“Phishing” occurs through a fake email message to obtain sensitive information for the purpose of committing fraud. Phishing schemes are becoming more sophisticated, resulting in many organizations falling victim and incurring financial loss. Some organizations have filed claims with their cyber insurance carriers. Lawsuits have followed after insurance companies have denied coverage.One example is American Tooling Center v. Travelers Casualty and Surety Company of America. In 2015, an ATC officer responded to an email from an apparent ATC vendor by wiring $800,000 to the vendor’s “new” bank account. The email was actually sent by a phisher and the funds could not be recovered. Upon receipt of ATC’s claim, Travelers denied coverage, claiming that ATC’s loss was not “directly caused by the use of a computer.” The federal trial court in Michigan granted summary judgment in Travelers’ favor, finding that there were “intervening events between the receipt of the fraudulent emails and the (authorized) transfer of funds.” ATC has appealed to the 6th Circuit Court of Appeals where the matter is currently pending.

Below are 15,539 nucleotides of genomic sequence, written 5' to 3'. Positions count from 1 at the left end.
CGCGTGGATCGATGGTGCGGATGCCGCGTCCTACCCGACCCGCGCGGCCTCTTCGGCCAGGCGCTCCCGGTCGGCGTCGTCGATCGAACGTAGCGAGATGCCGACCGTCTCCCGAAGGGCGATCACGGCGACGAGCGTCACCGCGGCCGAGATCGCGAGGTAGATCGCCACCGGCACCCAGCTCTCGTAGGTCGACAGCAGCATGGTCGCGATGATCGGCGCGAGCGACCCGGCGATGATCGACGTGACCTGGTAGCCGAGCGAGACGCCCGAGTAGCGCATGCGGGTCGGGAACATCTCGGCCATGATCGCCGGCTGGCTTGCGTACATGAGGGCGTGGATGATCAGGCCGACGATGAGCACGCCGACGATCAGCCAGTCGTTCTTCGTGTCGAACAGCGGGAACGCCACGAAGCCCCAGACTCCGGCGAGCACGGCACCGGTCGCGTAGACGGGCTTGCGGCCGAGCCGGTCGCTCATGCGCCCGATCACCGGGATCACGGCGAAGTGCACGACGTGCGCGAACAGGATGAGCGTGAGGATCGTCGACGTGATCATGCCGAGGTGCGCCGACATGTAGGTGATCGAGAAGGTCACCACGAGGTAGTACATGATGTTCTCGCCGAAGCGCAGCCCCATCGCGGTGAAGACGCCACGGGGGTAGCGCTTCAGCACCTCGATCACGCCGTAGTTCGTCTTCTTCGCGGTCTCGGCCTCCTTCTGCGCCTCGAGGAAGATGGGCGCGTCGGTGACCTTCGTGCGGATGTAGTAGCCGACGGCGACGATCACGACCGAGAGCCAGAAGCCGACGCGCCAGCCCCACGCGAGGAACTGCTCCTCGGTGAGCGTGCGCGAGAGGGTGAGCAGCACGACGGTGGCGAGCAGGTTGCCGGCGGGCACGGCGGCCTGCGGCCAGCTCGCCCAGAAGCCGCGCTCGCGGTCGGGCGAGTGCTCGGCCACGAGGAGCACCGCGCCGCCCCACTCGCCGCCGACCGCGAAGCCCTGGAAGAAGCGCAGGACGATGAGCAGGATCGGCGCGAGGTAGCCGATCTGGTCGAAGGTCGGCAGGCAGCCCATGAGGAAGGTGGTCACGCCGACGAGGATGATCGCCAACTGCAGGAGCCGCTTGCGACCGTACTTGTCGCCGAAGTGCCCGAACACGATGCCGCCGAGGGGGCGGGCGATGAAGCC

Other federal courts of appeal that have reached similar conclusions in favor of the insurers, including the 9thCircuit in Aqua Star (USA) Corp. v. Travelers Casualty and, most recently, the 11thCircuit in Principle Solutions Group LLC v. Ironshore Indemnity, Inc.
Given these decisions, organizations seeking to avoid a phishing loss should consider instituting and maintaining robust employee phishing training and to check any cyber insurance policies carefully to glean whether a phishing-related loss would be covered.
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